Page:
So the aim is to eventually turn Pink Teapot into a successful letterpress studio. I want to purchase a press and start using my creative talents to create gorgeously pressed wedding invitations. I have been in love with modern letterpress since I first ran my finger over that lovely impression on a card I found in Paperchase when I was living in London. There is something truly magical about a piece of thick fluffy cotton card pressed beautifully with a simple design. I was hoping to purchase my own press in time for my wedding and press my own invites. Alas, it wasn’t meant to be, but I did get them printed by the lovely Shona of <a href=”http://www.magpiepress.co.nz/”>Magpie Press </a> in Auckland NZ.
Designing for letterpress is my happy place and my dream is to turn that into a business. The first step is acquiring the press…
Printing presses have been around for centuries and as each new technology comes in to replace the old, you can imagine how scarce these early presses are 100odd years down the track. That is what I am looking for. A 100 year old piece of machinery. That works. Oh and in Australia. That is the hard part. Presses seem to be in abundance in America due to the increase of printing companies borne from the second industrial revolution. I don’t know how many times I have watched American Pickers and seen the boys discover some dusty old machine in some dusty old corner of some dusty old barn. Europe and the UK have a surprisingly large population of presses that were lucky enough not to be melted down into ammo during the war. But in Australia, being young and so far away from the rest of the world, presses were simply not brought over in large volumes.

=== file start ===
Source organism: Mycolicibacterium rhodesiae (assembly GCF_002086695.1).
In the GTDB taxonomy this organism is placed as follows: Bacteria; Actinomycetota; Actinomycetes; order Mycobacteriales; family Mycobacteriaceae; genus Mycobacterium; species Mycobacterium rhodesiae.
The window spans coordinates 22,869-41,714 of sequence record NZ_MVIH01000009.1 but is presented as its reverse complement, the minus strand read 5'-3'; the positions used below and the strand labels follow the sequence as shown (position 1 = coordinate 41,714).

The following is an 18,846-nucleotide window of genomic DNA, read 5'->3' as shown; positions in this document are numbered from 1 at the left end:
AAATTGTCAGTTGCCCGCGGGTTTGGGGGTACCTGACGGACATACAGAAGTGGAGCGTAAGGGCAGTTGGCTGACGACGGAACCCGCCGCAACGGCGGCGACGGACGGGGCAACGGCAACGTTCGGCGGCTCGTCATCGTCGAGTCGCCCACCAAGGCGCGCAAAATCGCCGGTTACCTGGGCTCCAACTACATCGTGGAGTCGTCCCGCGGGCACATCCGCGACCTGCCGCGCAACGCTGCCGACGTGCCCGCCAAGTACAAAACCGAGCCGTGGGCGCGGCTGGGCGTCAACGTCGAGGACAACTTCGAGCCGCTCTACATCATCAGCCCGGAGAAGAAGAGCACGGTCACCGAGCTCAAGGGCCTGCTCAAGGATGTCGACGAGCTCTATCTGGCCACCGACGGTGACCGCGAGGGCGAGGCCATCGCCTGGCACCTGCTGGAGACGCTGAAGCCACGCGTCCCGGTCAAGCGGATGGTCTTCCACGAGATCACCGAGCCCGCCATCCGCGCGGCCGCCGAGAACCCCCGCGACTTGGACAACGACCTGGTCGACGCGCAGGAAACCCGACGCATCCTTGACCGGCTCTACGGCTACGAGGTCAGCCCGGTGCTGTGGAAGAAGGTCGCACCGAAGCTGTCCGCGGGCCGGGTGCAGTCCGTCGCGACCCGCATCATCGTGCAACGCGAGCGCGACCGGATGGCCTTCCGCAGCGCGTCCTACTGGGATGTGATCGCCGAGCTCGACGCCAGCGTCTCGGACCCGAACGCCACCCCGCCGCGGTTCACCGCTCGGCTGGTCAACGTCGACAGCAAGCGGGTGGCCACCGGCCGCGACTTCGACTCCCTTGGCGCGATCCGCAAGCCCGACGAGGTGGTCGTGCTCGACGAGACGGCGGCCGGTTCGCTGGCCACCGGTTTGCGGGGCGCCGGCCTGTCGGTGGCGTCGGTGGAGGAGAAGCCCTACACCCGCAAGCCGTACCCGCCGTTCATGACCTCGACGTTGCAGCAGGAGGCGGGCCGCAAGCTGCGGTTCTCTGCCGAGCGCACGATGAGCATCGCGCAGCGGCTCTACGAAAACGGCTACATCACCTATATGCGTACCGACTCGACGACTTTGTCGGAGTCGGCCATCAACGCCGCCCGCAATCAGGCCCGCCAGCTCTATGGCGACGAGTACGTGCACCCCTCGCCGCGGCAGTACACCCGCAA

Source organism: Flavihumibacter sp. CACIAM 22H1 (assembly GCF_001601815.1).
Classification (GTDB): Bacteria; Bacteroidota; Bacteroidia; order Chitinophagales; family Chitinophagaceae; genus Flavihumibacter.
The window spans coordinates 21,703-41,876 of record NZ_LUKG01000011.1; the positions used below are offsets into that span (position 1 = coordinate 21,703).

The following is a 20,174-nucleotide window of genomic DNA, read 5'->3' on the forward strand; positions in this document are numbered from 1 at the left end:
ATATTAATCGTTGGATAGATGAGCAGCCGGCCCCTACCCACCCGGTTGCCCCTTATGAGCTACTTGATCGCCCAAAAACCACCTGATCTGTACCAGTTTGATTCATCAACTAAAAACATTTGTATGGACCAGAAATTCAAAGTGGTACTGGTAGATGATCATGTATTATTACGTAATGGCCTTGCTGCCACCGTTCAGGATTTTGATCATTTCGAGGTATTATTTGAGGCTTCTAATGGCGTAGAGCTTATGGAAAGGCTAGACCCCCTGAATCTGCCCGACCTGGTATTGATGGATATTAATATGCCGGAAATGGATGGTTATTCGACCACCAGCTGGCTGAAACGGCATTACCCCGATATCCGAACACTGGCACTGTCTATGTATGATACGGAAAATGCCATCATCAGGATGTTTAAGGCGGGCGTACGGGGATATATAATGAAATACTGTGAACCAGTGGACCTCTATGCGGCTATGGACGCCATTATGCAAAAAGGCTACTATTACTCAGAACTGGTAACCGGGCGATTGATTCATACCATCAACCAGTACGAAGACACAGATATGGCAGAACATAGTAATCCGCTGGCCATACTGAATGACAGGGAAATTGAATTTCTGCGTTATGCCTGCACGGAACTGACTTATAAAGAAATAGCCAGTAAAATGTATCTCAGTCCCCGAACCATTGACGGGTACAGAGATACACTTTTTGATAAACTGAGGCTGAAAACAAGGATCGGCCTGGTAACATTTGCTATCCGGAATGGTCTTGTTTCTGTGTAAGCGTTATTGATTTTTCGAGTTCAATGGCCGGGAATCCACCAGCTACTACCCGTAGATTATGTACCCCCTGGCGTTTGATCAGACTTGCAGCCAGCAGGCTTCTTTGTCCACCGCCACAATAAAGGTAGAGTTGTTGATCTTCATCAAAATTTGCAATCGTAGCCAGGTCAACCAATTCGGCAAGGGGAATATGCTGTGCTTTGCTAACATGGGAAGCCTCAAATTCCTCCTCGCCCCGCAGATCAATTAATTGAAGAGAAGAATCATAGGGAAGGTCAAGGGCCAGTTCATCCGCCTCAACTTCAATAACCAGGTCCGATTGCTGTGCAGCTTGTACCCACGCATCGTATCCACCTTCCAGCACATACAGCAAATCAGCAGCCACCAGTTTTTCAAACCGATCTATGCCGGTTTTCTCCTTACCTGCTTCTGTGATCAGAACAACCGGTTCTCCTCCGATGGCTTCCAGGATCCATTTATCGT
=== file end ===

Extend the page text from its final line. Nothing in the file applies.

I search eBay feverishly in the vain hope something will magically pop up. And they do from time to time. But I always seem to get outbid at the last second by someone who has a much larger maximum bid than I do. Working in the print industry I have already exhausted my contacts and am on Briar Press religiously hoping Melbourne, Australia, will appear in the classifieds section. As it gets harder and harder to find these vintage machines, it also gets more and more expensive. I remain optimistic though.
I have purchased a small desktop press – a 90 year old Adana that is small enough to ship from the UK. From all reports it is a great little machine (it is yet to arrive in my eager little hands – hopefully not too far away now) but it just isn’t going to get the deep impression that gives modern letterpress it’s charm.
I know, I know. Back in the day if you pressed into the card it was a big no-no. The press was only meant to kiss the paper and when applied with the perfect coverage of ink, it would leave no indent. That was the mark of a truly gifted printer. Fast forward a few centuries and the trend is to push into the paper. The deeper the better! I find the banter on Briar Press forums hilarious with young starlings fresh out of design college asking why their 100 year old press isn’t creating a deep impression and old school printers having to explain that they were never meant to.
But we all love the deep impression. I know the Adana won’t give me this. I am dreaming of the day when a Chandler & Price appears in my living room.